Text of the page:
Jagna is a 3rd class municipality in the province of Bohol, Philippines. According to the 2007 census, it has a population of 32,034 people.
The name Jagna was, according to historical records, derived from legendary vernacular exclamation 'ni hagna na'. The tale started from the usual occurrence at the mouth of a small river which is already dried up now but whose actual traces of real existence are still visible beyond doubt. At the mouth of the river was a hole or cave-in of considerable depth and size. Such condition of the river led the early inhabitants to call it as 'Boho' river. The river used to abound with so much fish called 'tigue' in the local dialect. When the school of that particular fish played on the surface of the water, such part seemed to appear like coconut oil boiling in a frying pan. And whenever the people saw the sizzling surface of the water caused by the movement of the fish, they used to remark 'ni hagna na', meaning the oil being cooked is almost done. Therefore, from this common expression of the villagers evolved the present name of the town 'Jagna'.Like Tagbilaran, Jagna is a port town. Ferries travel daily to and from other islands. Routes to Mindanao available are via Balingoan. The island of Camiguin is visible from Jagna and Oceanjet operates daily from Jagna to the port of Baligoan. For more information, please visit www.bohol.gov.ph/jagna.html


Festivals, Historical and Religious Sites

Pandayan Festival: The Pandayan Festival is held at barangay Lonoy, Jagna to celebrate the canonical erection or the parochial anniversary of St. Joseph the Worker Parish. Activities include a nine-day novena in honor of the patron saint, a procession of the image of St. Joseph the Worker, Carpentry and Handicrafts Fair, an inter-barangay basketball tournament and last but not least, the street dancing competition.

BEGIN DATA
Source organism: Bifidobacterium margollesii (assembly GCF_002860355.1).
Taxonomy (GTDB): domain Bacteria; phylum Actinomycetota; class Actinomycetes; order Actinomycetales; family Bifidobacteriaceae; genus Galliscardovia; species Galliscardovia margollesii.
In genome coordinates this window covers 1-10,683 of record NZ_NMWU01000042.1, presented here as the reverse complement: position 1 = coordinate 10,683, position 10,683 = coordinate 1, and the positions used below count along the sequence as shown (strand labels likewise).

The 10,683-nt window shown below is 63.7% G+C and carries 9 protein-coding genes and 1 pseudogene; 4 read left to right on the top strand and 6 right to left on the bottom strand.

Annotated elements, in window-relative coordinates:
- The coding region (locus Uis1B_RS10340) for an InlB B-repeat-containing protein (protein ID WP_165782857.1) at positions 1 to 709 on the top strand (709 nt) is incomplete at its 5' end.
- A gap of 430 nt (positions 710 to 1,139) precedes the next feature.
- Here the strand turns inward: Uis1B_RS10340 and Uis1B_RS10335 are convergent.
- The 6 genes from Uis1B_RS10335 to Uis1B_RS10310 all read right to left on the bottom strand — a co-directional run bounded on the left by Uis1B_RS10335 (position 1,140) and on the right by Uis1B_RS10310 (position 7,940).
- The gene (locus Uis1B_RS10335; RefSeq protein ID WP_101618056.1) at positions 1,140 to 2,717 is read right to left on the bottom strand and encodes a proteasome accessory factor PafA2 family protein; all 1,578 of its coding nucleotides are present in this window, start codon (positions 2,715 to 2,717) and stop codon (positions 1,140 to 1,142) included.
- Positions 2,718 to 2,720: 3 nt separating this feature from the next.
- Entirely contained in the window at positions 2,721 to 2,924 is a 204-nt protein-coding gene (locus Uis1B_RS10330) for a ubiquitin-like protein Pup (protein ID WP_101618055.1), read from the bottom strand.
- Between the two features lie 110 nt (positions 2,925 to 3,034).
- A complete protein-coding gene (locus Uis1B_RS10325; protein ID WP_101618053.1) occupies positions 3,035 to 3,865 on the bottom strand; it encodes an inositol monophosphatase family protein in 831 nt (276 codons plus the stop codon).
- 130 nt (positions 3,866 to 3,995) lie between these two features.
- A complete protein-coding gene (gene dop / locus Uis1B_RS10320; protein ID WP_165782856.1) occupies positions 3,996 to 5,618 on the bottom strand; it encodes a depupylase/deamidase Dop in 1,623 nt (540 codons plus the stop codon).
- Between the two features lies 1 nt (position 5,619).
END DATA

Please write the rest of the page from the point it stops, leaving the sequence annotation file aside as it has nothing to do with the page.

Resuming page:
Sinu-og Festival: he Sinu-og Festival is celebrated at the town of Jagna in honor of their patron saint, St. Michael the Archangel where two groups, one coming from barangay Mayana and the other from Cabungaan, perform a native war dance during the vesper procession and also during the morning fluvial procession on the feast day itself which falls on September 29.

Sinu-og Estokada: The Sinu-og Estokada is a modification of the above sinu-og celebration. Here, the native war dance is portrayed as a fight between good and evil where the basic sequence of movements are modified conforming to a rhythm in marching and regular procedure. This festival is joined by the young adolescents of the town.

The Church of St. Michael the Archangel: Thru forced labor, the first church and convent was built yet damaged by fire in 1808. A bigger church ensued with nipa roofing and occupying an area of 125 yards long, 25 yards wide and a facade 16 yards tall until the mouldings.

Birhen Sa Barangay Shrine: The 'Jagnaanons' great love for the Blessed Virgin led them to build the Birhen Sa Barangay Shrine. The shrine is located at Pangdan, only a few meters away from the municipal building.

Ilihan Shrine: The Ilihan Shrine is located at Ilihan Hill, about half a kilometer from the town of Jagna. It is reached thru a winding road and at the topmost of the hill is enshrined the image of the Barangay Sang Birhen where a chapel has been built in her honor.

Lonoy Martyr Site: was erected to give honor to 406 guerrilla soldiers led by Capt. Gregorio "Goyo" Caseñas who died during the Philippine-American War at Lonoy, in Jagna town.